The Limitations of DNA Testing for Asian Americans

It’s human nature to wonder where we come from. My interest in my genealogy has only increased with age. Perhaps it is my heightened awareness about our finite time on earth. Or maybe it’s because I wish to pass down information about our family tree, heritage, and traditions to my own children. Whatever the reasons, it’s great that advancements in technology have allowed us to test our DNA through a simple kit in the mail.

AncestryDNA Results Map DNA

DNA Testing 

My father’s side of the family can trace its history back 2,000 years via written documents updated through the generations. Historically, the documents only recorded male names due to Chinese norms. Keeping up with the times, my father changed the document to include female family members. With such a long family history, I strongly identified with my Chinese genealogy. As such, I had never felt a strong need to take a DNA test since I figured the results would say 100% Chinese.

Last year my husband took an AncestryDNA test by Prior to the test, he knew his surname derived from England, and his roots stemmed from several Western European countries. The AncestryDNA test results confirmed his European heritage and even provided a percentage breakdown by country/region. For example, the test identified that the majority of his background was from Great Britain. No surprise there. The results also revealed some new information. My husband discovered he had a bit of DNA stemming from Ireland, Scandinavia, and Finland/Northwest Russia.

His detailed test results made me rethink taking a DNA test for myself. In the past, I had wondered if my background included other Asian ethnicities as I had been mistaken for Filipina, Korean, Thai, and Malaysian. My mother once mentioned an older relative in Thailand, but it was unclear if this relative was ethnically Thai, or rather a Chinese living in Thailand.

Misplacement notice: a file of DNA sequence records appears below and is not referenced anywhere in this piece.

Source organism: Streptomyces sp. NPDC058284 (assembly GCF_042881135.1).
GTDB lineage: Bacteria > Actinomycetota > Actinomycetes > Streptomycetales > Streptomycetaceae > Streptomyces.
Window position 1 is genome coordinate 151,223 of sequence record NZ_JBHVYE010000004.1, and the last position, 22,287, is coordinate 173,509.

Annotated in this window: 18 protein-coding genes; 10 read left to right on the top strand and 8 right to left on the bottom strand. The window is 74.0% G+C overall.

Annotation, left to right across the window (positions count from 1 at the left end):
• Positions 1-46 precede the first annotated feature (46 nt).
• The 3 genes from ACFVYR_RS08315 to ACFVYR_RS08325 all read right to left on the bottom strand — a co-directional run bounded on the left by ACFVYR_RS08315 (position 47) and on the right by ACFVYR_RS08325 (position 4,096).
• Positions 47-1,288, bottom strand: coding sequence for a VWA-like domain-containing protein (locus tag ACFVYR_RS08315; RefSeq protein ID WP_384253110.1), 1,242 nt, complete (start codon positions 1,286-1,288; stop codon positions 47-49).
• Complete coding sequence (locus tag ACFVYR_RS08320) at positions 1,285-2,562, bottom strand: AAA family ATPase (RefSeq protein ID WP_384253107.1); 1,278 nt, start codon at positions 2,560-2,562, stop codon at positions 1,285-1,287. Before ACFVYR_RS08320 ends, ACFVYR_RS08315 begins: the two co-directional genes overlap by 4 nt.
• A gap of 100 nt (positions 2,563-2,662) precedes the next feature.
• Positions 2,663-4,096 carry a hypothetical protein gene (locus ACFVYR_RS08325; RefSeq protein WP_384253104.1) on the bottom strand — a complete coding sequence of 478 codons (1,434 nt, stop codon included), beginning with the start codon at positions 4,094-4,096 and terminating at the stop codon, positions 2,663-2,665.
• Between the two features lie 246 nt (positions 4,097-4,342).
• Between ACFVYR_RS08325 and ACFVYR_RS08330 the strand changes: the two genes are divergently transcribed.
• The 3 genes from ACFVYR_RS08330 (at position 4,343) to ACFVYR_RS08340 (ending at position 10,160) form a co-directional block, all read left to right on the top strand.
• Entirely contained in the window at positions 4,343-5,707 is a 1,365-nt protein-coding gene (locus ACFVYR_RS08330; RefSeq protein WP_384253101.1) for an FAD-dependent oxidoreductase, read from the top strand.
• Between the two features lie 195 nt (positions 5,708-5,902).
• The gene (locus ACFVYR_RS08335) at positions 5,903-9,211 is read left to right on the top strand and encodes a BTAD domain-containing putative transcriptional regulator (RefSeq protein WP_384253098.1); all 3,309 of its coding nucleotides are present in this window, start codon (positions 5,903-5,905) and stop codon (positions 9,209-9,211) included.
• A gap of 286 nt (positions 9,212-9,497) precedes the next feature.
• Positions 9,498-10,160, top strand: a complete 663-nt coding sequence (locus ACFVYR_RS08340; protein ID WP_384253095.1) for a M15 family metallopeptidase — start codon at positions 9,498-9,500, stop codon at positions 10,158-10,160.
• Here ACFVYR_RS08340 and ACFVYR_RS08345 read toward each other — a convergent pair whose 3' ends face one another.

I decided to take the same AncestryDNA test as my husband so that we could connect our findings on our family tree. I bought a kit, spit into a vial, mailed it to AncestryDNA, and waited six weeks for results. AncestryDNA emailed me my test results. In anticipation, I reviewed the data.

DNA Test Results

To my disappointment, the results were vague. AncestryDNA did not break down DNA results by country or a narrower region like it had for my husband’s test. AncestryDNA listed a general geographical area for me — Asia East. The continent of Asia is huge, and even “narrowing” it to East Asia is still very imprecise. According to AncestryDNA, Asia East primarily includes, “Russia, China, North Korea, South Korea, Mongolia, Myanmar (Burma), Japan, Taiwan, Philippines, Indonesia, Thailand, Laos, Cambodia, Vietnam, Singapore, Brunei, Palau.”

The 17 regions falling into AncestryDNA’s definition of East Asia are all unique. They each have their own languages, religions, and cultures. Lumping them into “Asia East” is like combining the Irish, Italians, Spaniards, and Germans together under a generic “West Europe” just because they’re all on the same continent. But as we know from my husband’s test results, AncestryDNA can better pinpoint countries of origin if they fall in Europe.

Regarding my indistinct results, AncestryDNA explains, “With small sample sizes and an imprecise way to allocate them to specific ancestry, the results will remain imprecise. It’s getting better over time as more samples become available, but current assumptions are extrapolated from not enough data.”

From a scientific standpoint, I understand what AncestryDNA is saying. However, from a customer’s viewpoint, the DNA kits are not cheap at $100. Customers want value, and at least for Asian Americans this value may prove limited. It would be a great if the company offered to re-analyze test results once it had sufficient data to more accurately analyze DNA for Asian Americans.

Despite the generic “Asia East” test results, the AncestryDNA kit did reveal one surprise: over 10% of my background stems from Polynesia. AncestryDNA states that “Modern Polynesia comprises more than 1,000 islands scattered throughout the Central and South Pacific…with about 120,000 square miles of land spread across some 10 million square miles of water, Polynesia’s islands were among the last places on Earth to be settled by humans. Despite great distances separating the outer islands, the Polynesian people are linked by linguistic, cultural and genetic ties.” The company says Polynesia consists primarily of “Tonga, Samoa” and also “Fiji, New Zealand (Maori), Micronesia, Philippines, Melanesia, Hawaii.” So “Polynesia” is still pretty vague, but on the plus side it was a new piece added to my DNA puzzle that I didn’t know was missing.